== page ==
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Report
COBRE
Grant Writing Workshop
Writing Successful NIH Mentored Career
Development Awards (K and F Series),
Mentorship Plan and Role of a Mentor
Lynn Snyder-Mackler
Training and Career Timetable
Stage of Research
Training / Career
Pre-Bac
GRADUATE/
MEDICAL
STUDENT
POST
DOCTORAL
EARLY
Awards
Pre-Bac Institutional Training Grant (T34)
Predoctoral Institutional Training Grant (T32)
Predoctoral Individual NRSA (F31)
Predoctoral Individual MD/PhD NRSA (F30)
Postdoctoral Institutional Training Grant (T32)
Postdoctoral Individual NRSA (F32)
NIH Pathway to Independence (PI) Award (K99/R00)
Mentored Research Scientist Development Award (K01)
Mentored Clinical Scientist Development Award (K08)
Mentored Patient-Oriented RCDA (K23)
Mentored Quantitative RCDA (K25)
Research Project
Grant (R01)
Exploratory/Development Grant (R21)
CAREER
Small Grant (R03)
MIDDLE
Independent Scientist Award (K02)
Midcareer Investigator Award in
Patient-Oriented Research (K24)
SENIOR
Senior Scientist Award (K05)
1
Mentored K Awards
College
Graduate School
Postdoctoral
Pathway to
Independence (PI)
Award (K99/R00)
Mentored Research
Scientist
Development Award (K01)
Mentored
Clinical
Scientist
Development
Award (K08)
Independent
Investigator
Mentored
Quantitative
Research Career
Development
Award (K25)
Mentored PatientOriented
Research
Development
Award (K23)
Career
Transition
Award (K22)
2
Mentored Awards
• Support mechanisms that provide mentored research
experiences to gain additional expertise in an area that
will significantly enhance research capabilities or
expertise in a new research area.
3
F32 Ruth L. Kirschstein National Research
Service Awards (NRSA) for Individual
Postdoctoral Fellows
•
•
•
•
•
Requirements: U.S. citizenship or permanent resident status, doctorate
awarded
Duration: Up to 3 years
Commitment: Full-time research fellowship
Provisions: ~$37K-$52K stipend, ~$8K institutional allowance, 60% up to
$16K tuition
Research Career Awards (K)
http://grants.nih.gov/training/careerdevelopmentawards.htm
4
Mentored K Awards
• K01: Mentored Research Scientist Development Award
• K08: Mentored Clinical Scientist Development Award
• K22: Research Career Award for Transition to
Independence
• K23: Mentored Patient-Oriented Research Development
Award
• K25: Mentored Quantitative Research Development
Award
• K99/R00: NIH Pathway to Independence (PI) Award
• K12: Institutional Mentored Research Scientist
Development Program
5
K01 Mentored Research Scientist
Development Award
•
•
•
•
•
Purpose: For individuals who wish to enhance their capacity for
independent research.
Requirements: U.S. citizenship or permanent resident status, doctorate
awarded
Duration: 3-5 years
Commitment: 75% effort
Provisions: Salary up to $75K, fringe benefits, other research expenses up
to $20K
6
K08 Mentored Clinical Scientist Research
Career Development Award
•
•
•
•
•
Purpose: To support clinicians who need an intensive period of mentored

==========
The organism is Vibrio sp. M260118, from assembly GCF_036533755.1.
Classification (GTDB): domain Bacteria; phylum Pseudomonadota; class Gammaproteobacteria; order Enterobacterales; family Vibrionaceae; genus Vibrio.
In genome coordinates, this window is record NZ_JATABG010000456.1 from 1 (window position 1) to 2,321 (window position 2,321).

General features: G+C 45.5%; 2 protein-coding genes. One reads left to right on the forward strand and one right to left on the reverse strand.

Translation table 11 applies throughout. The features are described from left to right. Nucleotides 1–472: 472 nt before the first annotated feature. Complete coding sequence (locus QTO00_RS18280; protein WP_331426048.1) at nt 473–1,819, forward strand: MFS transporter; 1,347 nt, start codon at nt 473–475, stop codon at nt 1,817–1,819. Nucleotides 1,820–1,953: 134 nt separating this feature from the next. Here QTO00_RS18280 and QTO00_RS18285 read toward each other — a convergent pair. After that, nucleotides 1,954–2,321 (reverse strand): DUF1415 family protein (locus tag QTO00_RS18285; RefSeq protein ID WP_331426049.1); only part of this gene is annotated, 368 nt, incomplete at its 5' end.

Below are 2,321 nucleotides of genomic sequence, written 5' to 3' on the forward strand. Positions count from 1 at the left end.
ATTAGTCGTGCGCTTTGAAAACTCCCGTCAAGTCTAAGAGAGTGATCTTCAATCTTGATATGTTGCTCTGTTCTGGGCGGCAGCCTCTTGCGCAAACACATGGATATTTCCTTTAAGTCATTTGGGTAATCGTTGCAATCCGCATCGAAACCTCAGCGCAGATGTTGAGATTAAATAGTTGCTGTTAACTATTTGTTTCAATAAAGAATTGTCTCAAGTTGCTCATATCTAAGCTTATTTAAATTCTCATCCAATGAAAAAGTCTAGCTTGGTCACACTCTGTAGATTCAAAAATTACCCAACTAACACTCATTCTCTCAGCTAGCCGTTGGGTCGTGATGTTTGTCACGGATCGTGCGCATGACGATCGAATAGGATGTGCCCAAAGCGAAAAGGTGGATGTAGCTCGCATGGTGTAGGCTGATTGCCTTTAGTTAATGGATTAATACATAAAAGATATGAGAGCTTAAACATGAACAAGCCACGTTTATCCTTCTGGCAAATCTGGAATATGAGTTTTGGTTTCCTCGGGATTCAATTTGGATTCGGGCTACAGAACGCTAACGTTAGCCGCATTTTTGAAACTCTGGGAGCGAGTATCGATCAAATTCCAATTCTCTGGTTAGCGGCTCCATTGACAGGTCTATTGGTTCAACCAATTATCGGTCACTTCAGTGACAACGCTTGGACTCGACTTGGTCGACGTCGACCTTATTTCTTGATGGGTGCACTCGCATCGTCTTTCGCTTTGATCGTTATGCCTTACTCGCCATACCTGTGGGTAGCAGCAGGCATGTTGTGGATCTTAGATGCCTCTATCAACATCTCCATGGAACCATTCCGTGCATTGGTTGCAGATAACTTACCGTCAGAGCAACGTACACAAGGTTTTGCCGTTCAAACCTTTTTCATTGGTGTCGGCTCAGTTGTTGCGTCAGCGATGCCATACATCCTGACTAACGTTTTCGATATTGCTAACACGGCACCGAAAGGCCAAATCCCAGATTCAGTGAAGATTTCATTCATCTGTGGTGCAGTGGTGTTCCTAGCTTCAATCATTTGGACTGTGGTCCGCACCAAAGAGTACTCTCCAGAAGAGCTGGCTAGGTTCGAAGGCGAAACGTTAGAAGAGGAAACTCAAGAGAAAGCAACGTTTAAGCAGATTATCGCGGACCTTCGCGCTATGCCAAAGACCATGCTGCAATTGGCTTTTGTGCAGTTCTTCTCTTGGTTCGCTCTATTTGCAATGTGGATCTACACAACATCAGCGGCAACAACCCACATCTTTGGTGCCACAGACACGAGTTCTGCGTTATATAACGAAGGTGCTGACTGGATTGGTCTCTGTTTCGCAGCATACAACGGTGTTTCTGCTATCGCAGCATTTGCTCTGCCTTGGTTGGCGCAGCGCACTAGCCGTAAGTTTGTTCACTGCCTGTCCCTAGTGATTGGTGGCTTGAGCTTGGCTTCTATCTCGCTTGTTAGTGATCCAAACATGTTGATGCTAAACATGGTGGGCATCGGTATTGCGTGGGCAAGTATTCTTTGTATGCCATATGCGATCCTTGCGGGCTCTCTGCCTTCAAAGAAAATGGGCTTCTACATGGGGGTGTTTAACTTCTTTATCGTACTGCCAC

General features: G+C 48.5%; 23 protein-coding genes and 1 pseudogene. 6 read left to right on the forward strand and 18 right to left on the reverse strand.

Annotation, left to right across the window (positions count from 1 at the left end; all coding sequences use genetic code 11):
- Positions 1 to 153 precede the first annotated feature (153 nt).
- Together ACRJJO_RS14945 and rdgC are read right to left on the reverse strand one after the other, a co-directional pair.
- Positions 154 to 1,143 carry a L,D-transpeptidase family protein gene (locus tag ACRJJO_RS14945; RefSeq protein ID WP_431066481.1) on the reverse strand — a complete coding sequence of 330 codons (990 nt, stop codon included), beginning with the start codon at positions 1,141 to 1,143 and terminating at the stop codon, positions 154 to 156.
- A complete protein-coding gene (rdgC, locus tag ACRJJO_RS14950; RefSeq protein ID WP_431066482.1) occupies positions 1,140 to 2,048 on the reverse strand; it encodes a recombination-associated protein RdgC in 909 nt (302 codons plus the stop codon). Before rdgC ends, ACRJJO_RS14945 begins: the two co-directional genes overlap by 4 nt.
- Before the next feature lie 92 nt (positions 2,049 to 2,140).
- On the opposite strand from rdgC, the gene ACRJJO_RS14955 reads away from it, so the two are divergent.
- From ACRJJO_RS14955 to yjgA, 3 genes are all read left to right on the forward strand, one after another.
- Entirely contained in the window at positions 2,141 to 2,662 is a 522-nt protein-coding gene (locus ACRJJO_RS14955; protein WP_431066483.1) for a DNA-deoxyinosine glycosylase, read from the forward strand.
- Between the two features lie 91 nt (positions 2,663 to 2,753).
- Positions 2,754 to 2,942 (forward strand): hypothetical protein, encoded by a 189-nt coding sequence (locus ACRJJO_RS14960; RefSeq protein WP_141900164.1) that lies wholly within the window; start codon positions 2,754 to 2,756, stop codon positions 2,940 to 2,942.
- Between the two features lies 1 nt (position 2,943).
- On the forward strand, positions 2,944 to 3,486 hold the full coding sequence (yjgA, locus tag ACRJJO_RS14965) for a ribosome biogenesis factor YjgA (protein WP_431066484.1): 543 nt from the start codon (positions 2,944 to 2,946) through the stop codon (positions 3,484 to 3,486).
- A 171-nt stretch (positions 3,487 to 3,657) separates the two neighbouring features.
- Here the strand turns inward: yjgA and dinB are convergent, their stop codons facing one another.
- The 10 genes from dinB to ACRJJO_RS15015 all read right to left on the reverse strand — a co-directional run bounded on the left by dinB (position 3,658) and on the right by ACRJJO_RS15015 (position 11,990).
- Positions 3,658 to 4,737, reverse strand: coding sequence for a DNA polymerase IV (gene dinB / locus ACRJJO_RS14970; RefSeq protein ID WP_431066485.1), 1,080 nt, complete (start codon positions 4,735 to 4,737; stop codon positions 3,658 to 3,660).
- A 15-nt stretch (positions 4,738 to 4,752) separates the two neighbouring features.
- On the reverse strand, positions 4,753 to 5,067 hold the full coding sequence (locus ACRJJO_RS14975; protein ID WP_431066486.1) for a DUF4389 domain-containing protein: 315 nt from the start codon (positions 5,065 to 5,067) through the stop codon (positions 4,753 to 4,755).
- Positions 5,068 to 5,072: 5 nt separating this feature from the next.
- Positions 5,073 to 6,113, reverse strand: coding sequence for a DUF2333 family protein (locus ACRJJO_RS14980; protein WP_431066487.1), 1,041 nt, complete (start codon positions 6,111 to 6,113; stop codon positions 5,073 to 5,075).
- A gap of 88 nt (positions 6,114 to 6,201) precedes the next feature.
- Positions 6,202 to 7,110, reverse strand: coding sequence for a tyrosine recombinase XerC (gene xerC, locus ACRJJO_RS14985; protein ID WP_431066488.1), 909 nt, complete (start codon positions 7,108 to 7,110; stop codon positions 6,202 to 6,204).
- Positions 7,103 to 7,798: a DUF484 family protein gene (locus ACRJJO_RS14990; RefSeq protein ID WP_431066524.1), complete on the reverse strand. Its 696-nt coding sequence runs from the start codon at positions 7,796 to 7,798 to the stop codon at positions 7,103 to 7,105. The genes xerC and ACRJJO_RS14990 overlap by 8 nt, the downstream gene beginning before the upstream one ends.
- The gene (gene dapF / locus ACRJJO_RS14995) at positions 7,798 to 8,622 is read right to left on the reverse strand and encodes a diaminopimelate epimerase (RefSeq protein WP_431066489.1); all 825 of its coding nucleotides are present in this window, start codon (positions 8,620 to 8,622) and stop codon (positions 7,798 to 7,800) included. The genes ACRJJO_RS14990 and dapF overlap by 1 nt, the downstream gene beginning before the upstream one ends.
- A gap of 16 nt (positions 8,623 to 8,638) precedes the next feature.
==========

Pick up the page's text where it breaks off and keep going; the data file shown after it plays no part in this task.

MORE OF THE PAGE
research experience.
Requirements: U.S. citizenship or permanent resident status, clinical
doctorate awarded
Duration: 3-5 years
Commitment: 75% effort (50% effort for physician surgeons)
Provisions: Salary up to $75K/$50K, fringe benefits, other research
expenses up to $20K
7
Timeline for K (F) Applications
Receipt/Due
Date:
Scientific
Review:
Council
Review:
Earliest Award
Date:
 Feb 12 (April 8)
 Jun/July
 October
 December
 Jun 12 (August 8)
 Oct/Nov
 January
 April
 Oct 12 (December 8 )
 Feb/Mar
 May
 July
8
F and K sections and page limits
Section of Application
Page Limits *
(if different from FOA,
FOA supersedes)
Introduction to Resubmission or Revision
Application (when applicable)
1
Specific Aims
1
Research Strategy
6
Respective Contributions
1
Selection of Sponsor and Institution
1
Responsible Conduct of Research
1
Applications for Concurrent Support (when
applicable)
1
Goals for Fellowship Training and Career
1
Activities Planned Under This Award
1
Doctoral Dissertation and Other Research
Experience
Section of Application
Introduction to Resubmission or
Revision Application (when applicable)
Specific Aims
Page Limits *
(if different from FOA,
FOA supersedes)
1
1
First three items of Candidate
Information (Candidate's Background,
Career Goals and Objectives, and Career
Development/Training Activities During
Award Period and Research Strategy
12 pages
(for all sections combined)
Training in the Responsible Conduct of
Research
1
Mentoring Plan (Include only when
required by the specific FOA, e.g., K24
and K05)
6
Statements by Mentor, Co-Mentors,
Consultants, Contributors
6
2
Description of Institutional
Environment
1
Sponsor(s) and Co-Sponsor(s)
6
1
Biographical Sketch
4
Institutional Commitment to
Candidate’s Research Career
Development
Biographical Sketch
4
9
Prepare the Application: read the instructions!!
start early, seek internal reviewers
A. Candidate (grades, GREs, publications, pedigree)
• US citizen or permanent resident
• Doctoral degree (many ok)
B. Sponsor and Training Environment
C. Research Proposal
g. Up to 3 yrs
D. Training Potential
E. Vertebrate Animals, Human Subjects